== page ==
“We consider ourselves the unofficial ambassadors for Western Montana. We go where we are called and serve as we are able,” says Neal “Nels” Lewing. If you think Neal is referring to political diplomacy or the Foreign Legion, think again. As the spokesman for the Celtic-themed Montana ShamRockers, Neil is talking about sharing the pleasures of Irish music not military support or statesmanship. For this fun-loving musical troupe, service comes as much in the form of performing gratis at nursing homes and schools as in driving hundreds of miles for a gig that barely pays enough to cover fuel costs.
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Lending A Helping Hand For Over Four Decades: Marion Fisher And The Klothes Kloset
Montana Senior News, June/July 2013
If you've ever wondered what makes a good yardstick for determining the state of the economy, wonder no more. According to Marion Fisher, rags hold the answer. As a long-time volunteer for the Klothes Kloset, a non-profit resale-recycle store, Marion ought to know. She has helped out at this Columbia Falls landmark for over four decades, dating back to when the store first opened and during those years she has observed that whenever white rags get scooped up quickly, it signals a positive financial trend.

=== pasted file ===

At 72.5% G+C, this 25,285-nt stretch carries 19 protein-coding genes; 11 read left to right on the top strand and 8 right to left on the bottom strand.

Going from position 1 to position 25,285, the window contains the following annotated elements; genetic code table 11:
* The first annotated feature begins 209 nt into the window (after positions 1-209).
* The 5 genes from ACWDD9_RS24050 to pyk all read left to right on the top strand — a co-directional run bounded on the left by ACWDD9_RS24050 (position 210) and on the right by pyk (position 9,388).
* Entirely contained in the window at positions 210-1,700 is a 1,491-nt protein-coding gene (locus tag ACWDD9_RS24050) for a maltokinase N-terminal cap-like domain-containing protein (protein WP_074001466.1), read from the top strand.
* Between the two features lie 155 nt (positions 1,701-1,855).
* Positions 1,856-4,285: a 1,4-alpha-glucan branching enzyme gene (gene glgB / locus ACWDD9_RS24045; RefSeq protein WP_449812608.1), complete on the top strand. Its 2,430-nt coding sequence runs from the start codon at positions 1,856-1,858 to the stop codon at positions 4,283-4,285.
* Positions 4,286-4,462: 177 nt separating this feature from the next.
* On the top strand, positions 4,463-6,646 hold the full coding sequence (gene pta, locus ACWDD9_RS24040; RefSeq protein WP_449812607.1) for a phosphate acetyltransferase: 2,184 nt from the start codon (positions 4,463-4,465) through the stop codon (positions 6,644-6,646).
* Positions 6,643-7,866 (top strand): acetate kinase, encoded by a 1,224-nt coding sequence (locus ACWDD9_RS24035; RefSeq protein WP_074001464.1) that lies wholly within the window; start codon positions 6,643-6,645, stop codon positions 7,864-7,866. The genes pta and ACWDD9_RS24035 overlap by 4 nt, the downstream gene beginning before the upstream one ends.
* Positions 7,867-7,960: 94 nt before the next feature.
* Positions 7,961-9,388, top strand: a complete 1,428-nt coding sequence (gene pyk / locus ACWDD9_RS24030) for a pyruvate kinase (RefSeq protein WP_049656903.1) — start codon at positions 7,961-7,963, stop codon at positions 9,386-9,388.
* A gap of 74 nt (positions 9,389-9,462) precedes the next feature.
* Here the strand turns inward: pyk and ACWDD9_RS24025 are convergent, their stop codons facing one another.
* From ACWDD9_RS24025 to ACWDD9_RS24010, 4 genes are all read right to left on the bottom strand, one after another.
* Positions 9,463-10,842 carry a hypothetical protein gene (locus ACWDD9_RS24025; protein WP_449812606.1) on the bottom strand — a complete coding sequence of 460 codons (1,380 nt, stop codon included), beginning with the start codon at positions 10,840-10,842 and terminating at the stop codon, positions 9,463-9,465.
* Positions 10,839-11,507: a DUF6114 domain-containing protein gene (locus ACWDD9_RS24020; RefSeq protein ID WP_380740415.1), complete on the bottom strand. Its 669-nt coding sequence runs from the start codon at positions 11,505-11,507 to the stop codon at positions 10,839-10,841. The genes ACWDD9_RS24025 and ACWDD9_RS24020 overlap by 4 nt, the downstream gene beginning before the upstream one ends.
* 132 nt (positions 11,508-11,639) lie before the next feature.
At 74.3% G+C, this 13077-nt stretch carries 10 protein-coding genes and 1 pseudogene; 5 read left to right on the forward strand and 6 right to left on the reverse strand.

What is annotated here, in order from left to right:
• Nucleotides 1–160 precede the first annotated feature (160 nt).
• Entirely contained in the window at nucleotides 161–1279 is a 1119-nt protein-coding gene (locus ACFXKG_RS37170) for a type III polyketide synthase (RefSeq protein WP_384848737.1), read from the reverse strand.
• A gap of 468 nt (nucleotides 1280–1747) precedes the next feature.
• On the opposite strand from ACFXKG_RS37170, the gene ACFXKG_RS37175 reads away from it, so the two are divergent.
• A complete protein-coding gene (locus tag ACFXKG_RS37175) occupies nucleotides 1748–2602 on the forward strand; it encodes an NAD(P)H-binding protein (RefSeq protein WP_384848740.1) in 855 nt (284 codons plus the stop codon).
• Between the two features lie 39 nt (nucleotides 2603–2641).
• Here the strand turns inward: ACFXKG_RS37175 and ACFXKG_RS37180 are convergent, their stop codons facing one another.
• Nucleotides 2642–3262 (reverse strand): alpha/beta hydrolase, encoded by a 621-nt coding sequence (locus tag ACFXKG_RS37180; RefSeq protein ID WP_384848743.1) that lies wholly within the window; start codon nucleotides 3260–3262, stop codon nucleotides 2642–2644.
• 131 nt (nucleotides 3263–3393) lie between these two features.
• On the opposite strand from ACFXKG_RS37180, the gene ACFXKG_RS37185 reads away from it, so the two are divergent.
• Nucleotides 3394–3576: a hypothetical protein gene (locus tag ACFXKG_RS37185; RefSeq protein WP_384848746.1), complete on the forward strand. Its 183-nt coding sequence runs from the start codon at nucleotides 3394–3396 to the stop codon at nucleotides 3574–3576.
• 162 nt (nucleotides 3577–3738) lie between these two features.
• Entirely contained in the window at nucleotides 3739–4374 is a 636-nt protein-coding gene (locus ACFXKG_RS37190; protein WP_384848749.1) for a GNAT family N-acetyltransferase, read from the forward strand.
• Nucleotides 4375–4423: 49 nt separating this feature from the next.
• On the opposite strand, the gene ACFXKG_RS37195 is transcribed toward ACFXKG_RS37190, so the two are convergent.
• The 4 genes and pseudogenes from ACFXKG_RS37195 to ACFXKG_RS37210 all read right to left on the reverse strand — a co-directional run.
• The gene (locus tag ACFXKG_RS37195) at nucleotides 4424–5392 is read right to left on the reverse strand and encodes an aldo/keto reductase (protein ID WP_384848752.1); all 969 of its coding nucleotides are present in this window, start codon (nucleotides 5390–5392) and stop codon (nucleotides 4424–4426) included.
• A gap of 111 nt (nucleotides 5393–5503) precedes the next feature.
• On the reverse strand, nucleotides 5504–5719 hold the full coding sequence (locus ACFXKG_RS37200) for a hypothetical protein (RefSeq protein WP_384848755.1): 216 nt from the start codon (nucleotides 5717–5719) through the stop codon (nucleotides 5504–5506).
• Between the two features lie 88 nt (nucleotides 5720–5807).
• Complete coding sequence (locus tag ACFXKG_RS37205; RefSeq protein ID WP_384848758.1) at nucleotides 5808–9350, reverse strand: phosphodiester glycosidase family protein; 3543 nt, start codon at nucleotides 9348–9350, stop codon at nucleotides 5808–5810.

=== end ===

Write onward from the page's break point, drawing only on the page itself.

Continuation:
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If You Dream It, It Happens: Val Parsons And The Gateway To Glacier Trail Project
Montana Senior News, June/July 2013
The “P” in Val Parsons’ last name may stand for Parsons, but it also represents two other traits that describe this West Glacier cycling aficionado—patience and persistence. Most everyone who has been involved with building bike trails in the Flathead can attest to that.
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A Linchpin for Missoula's Book-Loving Community: Fact & Fiction
Montana Senior News, February/March 2013
Anyone familiar with the Meg Ryan-Tom Hanks’ movie You’ve Got Mail, knows about the challenges independent bookstores face to stay in business. The plot of this 1998 film revolves around Kathleen Kelly, the owner of an independent bookstore in Manhattan that eventually has to close its doors after a mega-bookstore moves to the neighborhood. Romantically speaking, the ending is upbeat. But from the standpoint of independent bookstores, the outcome definitely disqualifies it for happily-ever-after status.